Environmental Engineering & Science

Wasatch Reopens Former Gas Station Release Site

Wasatch Environmental provided environmental services for the former Family Foods and Fuel gasoline station site, which was acquired as part of a freeway expansion project. This gas station was in operation from 1968 to 2010. Several underground storage tanks (USTs) had been removed, and others had been granted temporary closure status by the Utah Division of Environmental Response and Remediation (DERR) in 2010. The facility had three releases that were reported to the DERR, all of which were granted regulatory closure, with significant residual soil and groundwater impacts allowed to remain in place.

To facilitate road expansion that would include part of the former gas station property, Wasatch performed subsurface investigation to evaluate current site conditions and to obtain sufficient information that would support reopening the closed status of the release and provide access to additional Petroleum Storage Tank funds.

Wasatch supervised the removal of five USTs, product piping, and dispenser islands on the property, which allowed for corrective action by over-excavation to begin in the UST basin area. Excavation was guided by field observations of grey to black staining, petroleum hydrocarbon odors, free-product leaching from soils, and field screening.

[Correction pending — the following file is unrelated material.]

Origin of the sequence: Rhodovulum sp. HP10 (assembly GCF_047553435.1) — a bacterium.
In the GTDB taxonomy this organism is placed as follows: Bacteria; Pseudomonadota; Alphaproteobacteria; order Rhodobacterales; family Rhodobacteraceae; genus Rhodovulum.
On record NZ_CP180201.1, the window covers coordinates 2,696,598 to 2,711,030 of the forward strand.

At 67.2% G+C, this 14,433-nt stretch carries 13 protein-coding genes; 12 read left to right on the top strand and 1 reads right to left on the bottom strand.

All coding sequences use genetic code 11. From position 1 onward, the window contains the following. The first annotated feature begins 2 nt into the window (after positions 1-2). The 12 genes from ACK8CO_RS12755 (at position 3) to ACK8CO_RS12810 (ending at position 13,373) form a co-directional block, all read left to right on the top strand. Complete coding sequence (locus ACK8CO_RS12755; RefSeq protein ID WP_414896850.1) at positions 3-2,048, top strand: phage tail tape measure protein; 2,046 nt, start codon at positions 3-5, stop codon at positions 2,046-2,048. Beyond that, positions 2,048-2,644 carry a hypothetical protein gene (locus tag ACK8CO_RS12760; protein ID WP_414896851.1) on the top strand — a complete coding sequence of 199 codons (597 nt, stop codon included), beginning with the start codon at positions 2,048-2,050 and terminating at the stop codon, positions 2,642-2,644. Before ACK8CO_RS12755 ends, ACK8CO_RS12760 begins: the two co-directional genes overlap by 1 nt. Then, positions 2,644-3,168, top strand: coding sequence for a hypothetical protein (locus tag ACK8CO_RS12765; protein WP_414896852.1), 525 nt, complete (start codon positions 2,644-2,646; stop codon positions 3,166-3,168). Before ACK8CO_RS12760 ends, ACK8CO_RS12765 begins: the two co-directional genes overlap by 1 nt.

During over-excavation of the UST basin area, groundwater was encountered at an average depth of 7 feet. Free-product was observed leaching into the excavation from the walls of the excavation. It was initially abated with sorbent pads and sorbent booms, and then aeration equipment was deployed as well. As the excavation area expanded, a vacuum truck was used to skim the free-product and surface water.

A hard layer of slag of 1 to 3 feet thick was encountered at a depth of approximately 3 to 4 feet. The slag was encountered throughout most of the central, western, and southern portions of the excavation. As the soil below the slag was excavated, deeper soil contamination below the water table that contained free product could be removed.

During the excavation work, a number of subsurface features, including a septic tank, drains, and subsurface drain pipes, were also removed and disposed of off-site to facilitate complete and thorough remediation of the site. With Wasatch overseeing the removal of these subsurface features, excavation of contaminated soil and replacing with clean fill, and removal of free product, the former gas station site was fully remediated and ready for use.